Online Fiction Writers Can Earn Over USD14.5 Million Per Year, Industry Insider Says
Yicai Global
/SOURCE : Yicai
Online Fiction Writers Can Earn Over USD14.5 Million Per Year, Industry Insider Says

(Yicai Global) Jan. 12 -- Royalties for online fiction have been increasing exponentially in recent years, said a company director in China's online literature industry. The annual incomes of some Chinese fiction writers have reached over CNY100 million (USD14.5 million) as the value of online stories increases.

An initiative regarding online literature's place in the intellectual property chain is driving up the price of online fiction and boosting writers' incomes, Wu Wenhui, CEO of China Reading Limited, the country's largest online literature company.

Writers' annual incomes at the company have hit new peaks of more than CNY100 million, Wu said. In 2016, China Reading paid a total of almost CNY1 billion to its writers, with over 100 individual authors earning over CNY1 million throughout the year. Newcomers made up around 50 percent of these top-earning authors.

"In contrast to the former model where publishers paid the remuneration of writers and copyright loyalties, their income sources are now quite diversified, including online pay-per-view reading, payment and rewards from book.qq.com, adaptation of their works into TV plays, animations and films, as well as endorsements. In a way, writers are becoming stars and this bodes well for future writers," Wu said regarding the high earners' revenue streams.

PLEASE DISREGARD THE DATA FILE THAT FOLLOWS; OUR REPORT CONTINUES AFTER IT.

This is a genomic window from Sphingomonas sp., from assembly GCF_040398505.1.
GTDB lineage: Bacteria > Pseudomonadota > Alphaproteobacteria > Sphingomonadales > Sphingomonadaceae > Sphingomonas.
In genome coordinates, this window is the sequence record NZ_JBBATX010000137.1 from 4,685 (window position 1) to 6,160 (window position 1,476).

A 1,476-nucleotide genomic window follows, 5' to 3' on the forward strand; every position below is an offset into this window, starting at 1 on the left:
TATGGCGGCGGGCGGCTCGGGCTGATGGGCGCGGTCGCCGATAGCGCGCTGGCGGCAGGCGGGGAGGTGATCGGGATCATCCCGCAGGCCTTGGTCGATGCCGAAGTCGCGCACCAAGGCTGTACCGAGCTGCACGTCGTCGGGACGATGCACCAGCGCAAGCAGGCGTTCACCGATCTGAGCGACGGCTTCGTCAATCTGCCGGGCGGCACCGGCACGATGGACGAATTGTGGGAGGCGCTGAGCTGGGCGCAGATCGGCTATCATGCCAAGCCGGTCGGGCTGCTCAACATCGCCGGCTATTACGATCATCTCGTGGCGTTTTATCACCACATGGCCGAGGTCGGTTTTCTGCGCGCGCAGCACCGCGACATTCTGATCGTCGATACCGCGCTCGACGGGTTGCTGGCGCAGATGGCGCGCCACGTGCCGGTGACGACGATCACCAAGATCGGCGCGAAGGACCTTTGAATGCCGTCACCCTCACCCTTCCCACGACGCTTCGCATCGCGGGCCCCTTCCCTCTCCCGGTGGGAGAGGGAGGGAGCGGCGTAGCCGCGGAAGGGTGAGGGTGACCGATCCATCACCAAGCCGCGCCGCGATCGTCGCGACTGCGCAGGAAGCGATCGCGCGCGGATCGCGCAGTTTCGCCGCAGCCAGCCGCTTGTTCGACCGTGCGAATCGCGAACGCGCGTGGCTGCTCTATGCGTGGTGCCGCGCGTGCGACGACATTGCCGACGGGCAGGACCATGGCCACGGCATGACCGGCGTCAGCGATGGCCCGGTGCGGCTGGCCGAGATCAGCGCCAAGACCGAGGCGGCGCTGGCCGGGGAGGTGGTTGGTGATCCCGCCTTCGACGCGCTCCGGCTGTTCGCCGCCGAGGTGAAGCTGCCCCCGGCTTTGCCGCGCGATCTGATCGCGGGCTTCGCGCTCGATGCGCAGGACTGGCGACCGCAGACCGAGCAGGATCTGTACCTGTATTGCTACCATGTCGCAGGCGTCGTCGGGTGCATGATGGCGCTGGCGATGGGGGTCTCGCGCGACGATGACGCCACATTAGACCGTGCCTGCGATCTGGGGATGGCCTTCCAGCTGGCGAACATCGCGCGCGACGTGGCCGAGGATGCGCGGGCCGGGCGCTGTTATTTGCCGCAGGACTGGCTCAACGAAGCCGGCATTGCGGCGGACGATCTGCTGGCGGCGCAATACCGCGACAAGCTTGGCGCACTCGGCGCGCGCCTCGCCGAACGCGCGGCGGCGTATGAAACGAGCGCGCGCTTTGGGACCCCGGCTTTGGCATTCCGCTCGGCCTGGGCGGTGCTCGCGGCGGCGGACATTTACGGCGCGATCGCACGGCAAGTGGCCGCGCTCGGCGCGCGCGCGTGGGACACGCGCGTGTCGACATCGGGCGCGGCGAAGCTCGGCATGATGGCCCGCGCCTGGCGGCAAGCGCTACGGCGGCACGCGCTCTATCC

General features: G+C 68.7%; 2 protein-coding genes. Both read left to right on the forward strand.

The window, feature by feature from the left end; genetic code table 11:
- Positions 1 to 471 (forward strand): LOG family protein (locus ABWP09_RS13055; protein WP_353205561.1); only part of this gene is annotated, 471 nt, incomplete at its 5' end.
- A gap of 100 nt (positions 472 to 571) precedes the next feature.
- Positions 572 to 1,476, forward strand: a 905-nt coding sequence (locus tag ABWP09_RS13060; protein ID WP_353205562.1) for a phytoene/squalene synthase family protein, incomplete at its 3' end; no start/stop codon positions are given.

"Online literature writers are the most active creatives in China right now; I haven't seen any groups more active than them on other platforms," he said. "In my opinion, more and more content will come from online literature. It will become the most important source, even though it isn't the only one," he added.

In recent years, intellectual property also guarantees the return on investments in China's content-based products due to its huge fan base. The mainstream business model in the mobile internet era has shifted from a 'user-flow economy' to a 'fan economy.' Both film, television and internet companies expect to hold users' attention through intellectual property-based products.

China's top three internet companies have already founded their online literature departments, book.qq.com, book.baidu.com and aliwx.com. Though they focus on different areas, the three online giants aim to build up their range of entertainment channels including literature, gaming, films and television.

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